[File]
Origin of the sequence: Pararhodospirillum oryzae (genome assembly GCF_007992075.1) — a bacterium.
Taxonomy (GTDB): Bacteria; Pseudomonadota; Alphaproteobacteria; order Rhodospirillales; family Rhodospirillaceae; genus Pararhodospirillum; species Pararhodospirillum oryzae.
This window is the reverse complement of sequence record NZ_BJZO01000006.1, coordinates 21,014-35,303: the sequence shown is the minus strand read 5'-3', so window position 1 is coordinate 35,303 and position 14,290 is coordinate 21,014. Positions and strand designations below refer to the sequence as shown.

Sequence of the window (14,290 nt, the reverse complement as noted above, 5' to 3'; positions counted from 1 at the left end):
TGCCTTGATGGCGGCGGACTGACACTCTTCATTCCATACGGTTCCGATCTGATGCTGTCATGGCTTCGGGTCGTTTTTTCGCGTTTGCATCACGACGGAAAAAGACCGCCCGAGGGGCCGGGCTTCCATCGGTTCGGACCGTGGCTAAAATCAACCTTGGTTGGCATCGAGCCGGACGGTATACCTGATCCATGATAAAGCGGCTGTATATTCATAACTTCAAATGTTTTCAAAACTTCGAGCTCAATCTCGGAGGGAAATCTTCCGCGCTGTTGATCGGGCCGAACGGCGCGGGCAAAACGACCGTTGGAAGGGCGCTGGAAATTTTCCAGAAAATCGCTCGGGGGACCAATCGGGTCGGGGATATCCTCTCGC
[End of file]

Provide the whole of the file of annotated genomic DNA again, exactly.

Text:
Origin of the sequence: Pararhodospirillum oryzae (genome assembly GCF_007992075.1) — a bacterium.
Taxonomy (GTDB): Bacteria; Pseudomonadota; Alphaproteobacteria; order Rhodospirillales; family Rhodospirillaceae; genus Pararhodospirillum; species Pararhodospirillum oryzae.
This window is the reverse complement of sequence record NZ_BJZO01000006.1, coordinates 21,014-35,303: the sequence shown is the minus strand read 5'-3', so window position 1 is coordinate 35,303 and position 14,290 is coordinate 21,014. Positions and strand designations below refer to the sequence as shown.

Sequence of the window (14,290 nt, the reverse complement as noted above, 5' to 3'; positions counted from 1 at the left end):
TGCCTTGATGGCGGCGGACTGACACTCTTCATTCCATACGGTTCCGATCTGATGCTGTCATGGCTTCGGGTCGTTTTTTCGCGTTTGCATCACGACGGAAAAAGACCGCCCGAGGGGCCGGGCTTCCATCGGTTCGGACCGTGGCTAAAATCAACCTTGGTTGGCATCGAGCCGGACGGTATACCTGATCCATGATAAAGCGGCTGTATATTCATAACTTCAAATGTTTTCAAAACTTCGAGCTCAATCTCGGAGGGAAATCTTCCGCGCTGTTGATCGGGCCGAACGGCGCGGGCAAAACGACCGTTGGAAGGGCGCTGGAAATTTTCCAGAAAATCGCTCGGGGGACCAATCGGGTCGGGGATATCCTCTCGC